We’ve loved reading your suggestions and comments about sharing NARA’s holdings on Flickr, and it’s been interesting to see which images people are marking as favorites. All of this got us wondering about which records NARA insiders are particularly fond of, so we asked a few of our experienced colleagues for their picks. This week’s contributor is:
Jessie Kratz, Archives Specialist- Center for Legislative Archives
“Message of President George Washington Requesting that the Senate Meet to Advise Him on the Terms of the Treaty to Be Negotiated with the Southern Indians, 08/21/1789″
I am an early American history junkie so most of my favorite documents are from the first Congress (1789-1791) when many constitutional practices were established. For instance, the Constitution gives the President the “power, by and with the Advice and Consent of the Senate, to make Treaties.” This first occurred in August of 1789 when President George Washington sent a message to the Senate asking “to advise with them” on a treaty with the Southern Indians (at that time the treaty-making process dictated relationships between American Indians and the US government).
On August 22nd Washington arrived at Federal Hall in New York City (then serving as the capital) with Secretary of War, Henry Knox, and they proceeded to read aloud a series of documents related to the various Southern Indian tribes. The incident was not recorded in the Senate Executive Journal, but Senator William Maclay of Pennsylvania kept a diary and documented what transpired: apparently the noise from the Manhattan traffic below drowned out the reading of the documents. (I’ve often wondered what traffic noise sounded like in 1789—carriages, water carts, squealing pigs?)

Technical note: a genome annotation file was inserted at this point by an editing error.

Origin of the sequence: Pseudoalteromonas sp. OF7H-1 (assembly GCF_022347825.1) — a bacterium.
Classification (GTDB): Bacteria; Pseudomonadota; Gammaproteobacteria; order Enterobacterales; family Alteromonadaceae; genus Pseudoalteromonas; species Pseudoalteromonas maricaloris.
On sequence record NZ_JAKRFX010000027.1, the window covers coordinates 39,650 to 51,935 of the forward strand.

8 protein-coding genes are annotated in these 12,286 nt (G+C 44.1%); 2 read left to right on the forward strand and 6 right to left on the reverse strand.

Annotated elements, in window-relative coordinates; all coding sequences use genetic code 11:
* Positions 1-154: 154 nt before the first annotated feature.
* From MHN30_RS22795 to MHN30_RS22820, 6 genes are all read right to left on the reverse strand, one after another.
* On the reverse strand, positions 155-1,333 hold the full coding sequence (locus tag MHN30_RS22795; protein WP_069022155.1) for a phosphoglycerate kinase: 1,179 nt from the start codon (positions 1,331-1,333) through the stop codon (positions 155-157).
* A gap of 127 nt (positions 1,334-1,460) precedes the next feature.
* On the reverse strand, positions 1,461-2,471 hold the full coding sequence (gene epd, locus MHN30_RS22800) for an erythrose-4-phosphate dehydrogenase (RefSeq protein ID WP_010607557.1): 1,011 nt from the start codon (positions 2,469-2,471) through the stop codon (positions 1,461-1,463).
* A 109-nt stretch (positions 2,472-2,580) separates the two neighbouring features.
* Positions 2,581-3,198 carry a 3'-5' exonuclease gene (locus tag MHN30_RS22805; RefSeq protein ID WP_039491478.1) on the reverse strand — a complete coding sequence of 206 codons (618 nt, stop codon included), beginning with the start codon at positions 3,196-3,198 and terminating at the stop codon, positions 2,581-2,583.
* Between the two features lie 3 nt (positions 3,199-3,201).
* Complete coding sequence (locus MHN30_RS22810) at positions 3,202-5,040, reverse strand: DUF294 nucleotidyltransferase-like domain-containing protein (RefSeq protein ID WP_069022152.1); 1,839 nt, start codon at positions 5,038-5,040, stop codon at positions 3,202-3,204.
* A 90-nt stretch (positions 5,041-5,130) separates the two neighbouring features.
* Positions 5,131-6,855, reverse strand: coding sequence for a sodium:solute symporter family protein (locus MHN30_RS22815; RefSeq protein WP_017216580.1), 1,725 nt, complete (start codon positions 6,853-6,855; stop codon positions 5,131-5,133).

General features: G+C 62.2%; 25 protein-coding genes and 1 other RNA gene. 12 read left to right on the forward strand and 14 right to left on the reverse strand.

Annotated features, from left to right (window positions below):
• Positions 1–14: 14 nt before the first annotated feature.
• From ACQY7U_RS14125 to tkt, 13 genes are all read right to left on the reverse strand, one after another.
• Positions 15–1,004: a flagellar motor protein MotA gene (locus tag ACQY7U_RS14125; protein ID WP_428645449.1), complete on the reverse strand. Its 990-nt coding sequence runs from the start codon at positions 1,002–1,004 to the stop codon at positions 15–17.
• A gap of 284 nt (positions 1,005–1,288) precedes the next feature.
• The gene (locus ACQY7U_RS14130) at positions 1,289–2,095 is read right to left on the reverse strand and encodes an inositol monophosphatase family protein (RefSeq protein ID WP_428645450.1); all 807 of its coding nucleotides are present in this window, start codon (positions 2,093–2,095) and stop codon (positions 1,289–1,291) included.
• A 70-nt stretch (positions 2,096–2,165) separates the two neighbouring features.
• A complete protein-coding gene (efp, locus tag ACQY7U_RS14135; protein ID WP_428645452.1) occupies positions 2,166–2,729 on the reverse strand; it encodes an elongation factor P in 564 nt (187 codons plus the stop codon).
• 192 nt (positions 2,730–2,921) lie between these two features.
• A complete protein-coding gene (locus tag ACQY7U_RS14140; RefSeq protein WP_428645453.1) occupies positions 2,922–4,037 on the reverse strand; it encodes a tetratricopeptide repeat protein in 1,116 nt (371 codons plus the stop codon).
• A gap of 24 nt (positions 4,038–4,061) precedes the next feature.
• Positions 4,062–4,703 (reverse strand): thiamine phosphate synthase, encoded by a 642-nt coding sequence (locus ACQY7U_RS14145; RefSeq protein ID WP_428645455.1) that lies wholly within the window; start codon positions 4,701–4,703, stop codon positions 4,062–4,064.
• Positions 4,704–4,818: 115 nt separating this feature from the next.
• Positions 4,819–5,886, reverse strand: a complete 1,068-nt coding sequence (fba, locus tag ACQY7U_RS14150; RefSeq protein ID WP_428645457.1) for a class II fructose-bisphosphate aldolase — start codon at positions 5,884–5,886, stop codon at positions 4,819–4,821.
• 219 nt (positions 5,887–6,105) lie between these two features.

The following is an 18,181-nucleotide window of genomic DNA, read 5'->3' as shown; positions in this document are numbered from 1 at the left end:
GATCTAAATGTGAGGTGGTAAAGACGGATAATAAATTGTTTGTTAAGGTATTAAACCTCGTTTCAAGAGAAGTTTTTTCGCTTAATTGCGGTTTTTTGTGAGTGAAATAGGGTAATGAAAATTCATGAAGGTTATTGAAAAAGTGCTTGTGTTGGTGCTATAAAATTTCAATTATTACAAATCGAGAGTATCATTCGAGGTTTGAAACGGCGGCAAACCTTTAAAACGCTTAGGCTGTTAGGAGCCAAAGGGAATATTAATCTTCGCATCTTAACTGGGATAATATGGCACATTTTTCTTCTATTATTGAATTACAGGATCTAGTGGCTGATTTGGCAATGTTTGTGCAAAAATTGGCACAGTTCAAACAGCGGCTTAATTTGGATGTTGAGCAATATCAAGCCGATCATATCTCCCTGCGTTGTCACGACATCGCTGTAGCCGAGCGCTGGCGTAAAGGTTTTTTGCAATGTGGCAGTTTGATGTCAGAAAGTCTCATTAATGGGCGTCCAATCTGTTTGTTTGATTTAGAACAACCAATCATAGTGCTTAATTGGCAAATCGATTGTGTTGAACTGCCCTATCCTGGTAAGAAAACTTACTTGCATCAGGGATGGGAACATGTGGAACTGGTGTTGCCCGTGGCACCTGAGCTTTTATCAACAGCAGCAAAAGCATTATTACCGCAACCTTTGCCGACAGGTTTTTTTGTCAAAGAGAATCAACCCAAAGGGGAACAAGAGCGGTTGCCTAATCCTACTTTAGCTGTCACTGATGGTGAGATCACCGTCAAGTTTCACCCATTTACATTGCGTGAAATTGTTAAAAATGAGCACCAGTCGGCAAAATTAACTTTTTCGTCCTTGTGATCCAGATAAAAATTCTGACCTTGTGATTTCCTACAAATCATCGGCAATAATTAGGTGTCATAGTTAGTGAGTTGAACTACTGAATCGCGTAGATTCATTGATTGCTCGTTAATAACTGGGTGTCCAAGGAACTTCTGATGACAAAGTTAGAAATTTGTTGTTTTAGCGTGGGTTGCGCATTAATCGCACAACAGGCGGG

As a result, the Senate decided to appoint a committee rather than debate the issue in front of the President which caused Washington to become visibly, and audibly, upset. But, after regaining his composure, Washington agreed to come back to receive the Senate’s advice. Shortly thereafter, however, Washington decided that all future dealings with the Senate with regards to treaties would be done in writing and by the end of his administration he simply submitted completed treaties for ratification. Washington’s irritation with the Senate and his decision on how to manage future treaty negotiations was based, in part, on a minor problem with traffic noise. As with many of Washington’s decisions, however, it set a precedent and became standard practice for all Presidents.
Message of President George Washington Requesting that the Senate Meet to Advise Him on the Terms of the Treaty to Be Negotiated with the Southern Indians, 08/21/1789
ARC ID 306283
Textual Records of the U.S. Senate. (03/04/1789 – )
Center for Legislative Archives (NWL), Washington, DC
Item from Series: Anson McCook Collection of Presidential Signatures, compiled 1789 – 1975